Cards are to be replaced free of cost by banks. New debit and credit cards have encrypted chip making it more secure.
Banks are sending messages to every account holder asking them to upgrade their debit and credit cards. You too must have got one such message. But there are chances that you might have ignored the message taking it for a spam. Check that message once again, it is not a spam. This one is a useful message from the bank you have deposited your money with. Now, you need to replace your existing debit and credit cards with new ones, if you have not already done.
But why do you need to take such a pain and replace the debit and credit cards? Legally speaking, the Reserve Bank of India (RBI) has directed the banks to do so. The older debit and credit cards will become useless after December 31.
Banks have to follow the directions of the RBI. This directive from the RBI was necessitated in order to protect you from some unscrupulous online predator. Your money must be secured with the banks. It is their responsibility. Debit and credit card piracy has been a major issue, as has been found in online banking fraud cases. The new chip-based cards have been prescribed to keep your money and transaction safe.
The existing debit and credit cards are magnetic stripe-only cards. Their cloning has become a major challenge to those responsible for the safe monetary transaction. The new cards are EMV chip-based. EVM stands for Europay, Mastercard, Visa. The old magnetic stripe-only debit and credit cards are to be replaced by EMV chip-based ones by 31 December 2018.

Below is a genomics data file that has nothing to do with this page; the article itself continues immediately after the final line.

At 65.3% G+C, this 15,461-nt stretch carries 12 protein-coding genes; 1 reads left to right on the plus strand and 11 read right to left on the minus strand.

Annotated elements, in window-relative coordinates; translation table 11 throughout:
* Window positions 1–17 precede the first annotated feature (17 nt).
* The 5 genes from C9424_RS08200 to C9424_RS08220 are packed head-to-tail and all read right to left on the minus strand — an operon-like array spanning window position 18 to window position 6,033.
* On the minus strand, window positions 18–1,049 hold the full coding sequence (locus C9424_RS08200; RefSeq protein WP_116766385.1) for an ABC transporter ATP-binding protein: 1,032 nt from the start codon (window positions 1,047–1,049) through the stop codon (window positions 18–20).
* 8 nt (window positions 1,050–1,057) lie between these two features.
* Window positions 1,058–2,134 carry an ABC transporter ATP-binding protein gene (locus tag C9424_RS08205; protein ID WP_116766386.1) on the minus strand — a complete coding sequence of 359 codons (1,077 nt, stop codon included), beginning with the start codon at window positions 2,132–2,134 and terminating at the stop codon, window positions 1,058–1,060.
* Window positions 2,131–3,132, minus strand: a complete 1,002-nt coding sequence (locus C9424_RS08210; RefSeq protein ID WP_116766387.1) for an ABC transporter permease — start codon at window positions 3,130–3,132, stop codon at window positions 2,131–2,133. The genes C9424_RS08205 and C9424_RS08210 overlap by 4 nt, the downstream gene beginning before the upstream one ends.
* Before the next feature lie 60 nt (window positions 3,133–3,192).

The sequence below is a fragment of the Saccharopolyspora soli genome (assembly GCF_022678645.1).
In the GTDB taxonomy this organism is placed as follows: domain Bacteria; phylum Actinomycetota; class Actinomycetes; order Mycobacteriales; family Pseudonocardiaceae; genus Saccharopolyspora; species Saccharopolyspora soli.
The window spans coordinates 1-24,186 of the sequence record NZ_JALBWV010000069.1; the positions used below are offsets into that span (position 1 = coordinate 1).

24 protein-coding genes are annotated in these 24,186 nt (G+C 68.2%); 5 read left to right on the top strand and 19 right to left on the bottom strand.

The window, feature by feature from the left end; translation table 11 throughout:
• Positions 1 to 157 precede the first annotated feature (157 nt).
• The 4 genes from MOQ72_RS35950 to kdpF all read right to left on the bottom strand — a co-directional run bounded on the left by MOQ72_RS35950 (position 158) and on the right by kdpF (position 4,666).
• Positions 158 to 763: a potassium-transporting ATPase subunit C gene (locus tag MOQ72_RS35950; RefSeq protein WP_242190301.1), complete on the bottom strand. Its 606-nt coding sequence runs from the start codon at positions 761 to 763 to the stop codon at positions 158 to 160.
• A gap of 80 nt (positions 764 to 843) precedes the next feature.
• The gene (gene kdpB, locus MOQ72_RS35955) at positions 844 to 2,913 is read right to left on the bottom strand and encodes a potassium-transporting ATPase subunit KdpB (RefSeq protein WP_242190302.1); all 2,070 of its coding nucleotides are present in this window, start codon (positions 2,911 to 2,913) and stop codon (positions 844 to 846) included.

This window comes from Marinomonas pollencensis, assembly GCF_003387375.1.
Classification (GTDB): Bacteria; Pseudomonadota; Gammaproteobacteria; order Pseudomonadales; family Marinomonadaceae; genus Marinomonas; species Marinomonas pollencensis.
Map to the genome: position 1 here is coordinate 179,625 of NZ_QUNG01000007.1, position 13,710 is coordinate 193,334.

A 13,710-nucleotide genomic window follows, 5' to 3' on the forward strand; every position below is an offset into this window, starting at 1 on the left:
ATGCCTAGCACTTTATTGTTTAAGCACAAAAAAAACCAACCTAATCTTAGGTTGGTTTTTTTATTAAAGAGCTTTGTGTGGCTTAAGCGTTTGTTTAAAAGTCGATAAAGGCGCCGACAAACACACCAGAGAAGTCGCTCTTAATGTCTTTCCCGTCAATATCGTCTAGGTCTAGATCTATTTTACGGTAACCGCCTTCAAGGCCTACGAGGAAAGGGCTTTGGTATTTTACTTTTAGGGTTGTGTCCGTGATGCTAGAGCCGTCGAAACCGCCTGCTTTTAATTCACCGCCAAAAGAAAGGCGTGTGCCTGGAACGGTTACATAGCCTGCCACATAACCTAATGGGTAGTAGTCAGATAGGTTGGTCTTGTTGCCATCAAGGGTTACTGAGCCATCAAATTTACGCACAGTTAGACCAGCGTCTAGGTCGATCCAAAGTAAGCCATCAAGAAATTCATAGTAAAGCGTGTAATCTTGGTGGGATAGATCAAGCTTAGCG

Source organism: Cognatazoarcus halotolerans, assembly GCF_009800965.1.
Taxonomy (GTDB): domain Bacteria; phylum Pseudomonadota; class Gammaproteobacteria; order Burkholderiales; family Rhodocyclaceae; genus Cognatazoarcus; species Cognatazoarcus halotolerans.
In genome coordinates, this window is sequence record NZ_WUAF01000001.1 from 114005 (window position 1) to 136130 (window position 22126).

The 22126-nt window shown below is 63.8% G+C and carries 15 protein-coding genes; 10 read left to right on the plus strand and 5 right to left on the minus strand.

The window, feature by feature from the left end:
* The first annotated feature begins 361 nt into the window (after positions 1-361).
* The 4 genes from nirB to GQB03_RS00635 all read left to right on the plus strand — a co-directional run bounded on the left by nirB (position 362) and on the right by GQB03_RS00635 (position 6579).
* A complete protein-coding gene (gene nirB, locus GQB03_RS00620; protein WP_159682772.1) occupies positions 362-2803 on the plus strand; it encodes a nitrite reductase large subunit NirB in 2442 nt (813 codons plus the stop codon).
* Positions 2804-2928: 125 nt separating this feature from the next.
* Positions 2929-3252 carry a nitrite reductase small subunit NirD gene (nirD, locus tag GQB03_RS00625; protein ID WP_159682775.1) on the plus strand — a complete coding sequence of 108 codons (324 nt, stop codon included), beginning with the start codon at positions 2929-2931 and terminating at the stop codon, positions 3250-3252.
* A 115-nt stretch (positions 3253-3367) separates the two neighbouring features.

Replacement of existing debit and credit cards with the new EMV chip-based cards is free of cost. Banks bear the cost for new cards. The EMV chip-based debit and credit cards are in use since January 2016. The RBI had made it mandatory for banks to issue only EMV chip-based cards to new customers opening new accounts or applying for new debit or credit cards after 31 January 2016.
The RBI directive is applicable to not only all domestic but also the international debit and credit cards. The existing magnetic stripe-only cards will not be valid beyond December 31-deadline.
EMV chip-based debit and credit cards are more secured compared to magnetic stripe cards. The chip-based cards are also called PIN (Personal Identification Number) cards. These cards use higher standards of data encryption and have improved storage technology.
The magnetic stripe cards have static information stored in the black strip that we see on the back of the card. The customer related information in an EMV card is stored in a dynamic format. This change in technology makes card cloning difficult.
The new debit and credit card will require a little change in habit for completing transaction especially through a point of sale (PoS) machine. Transaction through a PoS device can be done using the magnetic stripe cards merely by swiping it while transaction using new chip-based PIN cards will ask for a PIN also. This gives an additional level of security to the user.
Still, the online transaction will continue to pose risk if you share card-related sensitive information with an unknown person or someone you don’t trust.